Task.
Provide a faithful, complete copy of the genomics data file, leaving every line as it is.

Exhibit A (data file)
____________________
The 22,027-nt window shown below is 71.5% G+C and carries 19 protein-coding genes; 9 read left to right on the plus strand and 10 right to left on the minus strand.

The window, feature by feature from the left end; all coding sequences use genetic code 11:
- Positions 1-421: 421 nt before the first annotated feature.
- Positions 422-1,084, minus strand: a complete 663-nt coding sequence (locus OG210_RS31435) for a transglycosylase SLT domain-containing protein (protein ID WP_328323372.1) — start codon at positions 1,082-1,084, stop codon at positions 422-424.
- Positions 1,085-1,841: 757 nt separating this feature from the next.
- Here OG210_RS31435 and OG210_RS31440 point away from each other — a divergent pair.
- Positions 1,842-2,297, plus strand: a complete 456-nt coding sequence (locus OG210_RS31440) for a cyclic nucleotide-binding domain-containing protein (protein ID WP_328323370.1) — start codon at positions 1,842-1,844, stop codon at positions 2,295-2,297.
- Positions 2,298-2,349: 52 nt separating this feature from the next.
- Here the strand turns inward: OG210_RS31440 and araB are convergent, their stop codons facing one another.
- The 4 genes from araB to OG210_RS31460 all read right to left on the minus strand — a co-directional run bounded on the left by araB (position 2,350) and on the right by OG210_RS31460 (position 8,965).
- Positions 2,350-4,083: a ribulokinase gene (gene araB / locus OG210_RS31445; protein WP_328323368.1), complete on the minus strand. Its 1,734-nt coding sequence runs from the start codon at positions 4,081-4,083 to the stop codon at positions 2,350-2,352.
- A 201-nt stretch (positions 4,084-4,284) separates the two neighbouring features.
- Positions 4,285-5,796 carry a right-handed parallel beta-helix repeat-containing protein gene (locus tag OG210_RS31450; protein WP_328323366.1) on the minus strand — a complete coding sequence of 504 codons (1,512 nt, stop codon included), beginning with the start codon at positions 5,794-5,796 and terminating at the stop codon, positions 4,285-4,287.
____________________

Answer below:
The 22,027-nt window shown below is 71.5% G+C and carries 19 protein-coding genes; 9 read left to right on the plus strand and 10 right to left on the minus strand.

The window, feature by feature from the left end; all coding sequences use genetic code 11:
- Positions 1-421: 421 nt before the first annotated feature.
- Positions 422-1,084, minus strand: a complete 663-nt coding sequence (locus OG210_RS31435) for a transglycosylase SLT domain-containing protein (protein ID WP_328323372.1) — start codon at positions 1,082-1,084, stop codon at positions 422-424.
- Positions 1,085-1,841: 757 nt separating this feature from the next.
- Here OG210_RS31435 and OG210_RS31440 point away from each other — a divergent pair.
- Positions 1,842-2,297, plus strand: a complete 456-nt coding sequence (locus OG210_RS31440) for a cyclic nucleotide-binding domain-containing protein (protein ID WP_328323370.1) — start codon at positions 1,842-1,844, stop codon at positions 2,295-2,297.
- Positions 2,298-2,349: 52 nt separating this feature from the next.
- Here the strand turns inward: OG210_RS31440 and araB are convergent, their stop codons facing one another.
- The 4 genes from araB to OG210_RS31460 all read right to left on the minus strand — a co-directional run bounded on the left by araB (position 2,350) and on the right by OG210_RS31460 (position 8,965).
- Positions 2,350-4,083: a ribulokinase gene (gene araB / locus OG210_RS31445; protein WP_328323368.1), complete on the minus strand. Its 1,734-nt coding sequence runs from the start codon at positions 4,081-4,083 to the stop codon at positions 2,350-2,352.
- A 201-nt stretch (positions 4,084-4,284) separates the two neighbouring features.
- Positions 4,285-5,796 carry a right-handed parallel beta-helix repeat-containing protein gene (locus tag OG210_RS31450; protein WP_328323366.1) on the minus strand — a complete coding sequence of 504 codons (1,512 nt, stop codon included), beginning with the start codon at positions 5,794-5,796 and terminating at the stop codon, positions 4,285-4,287.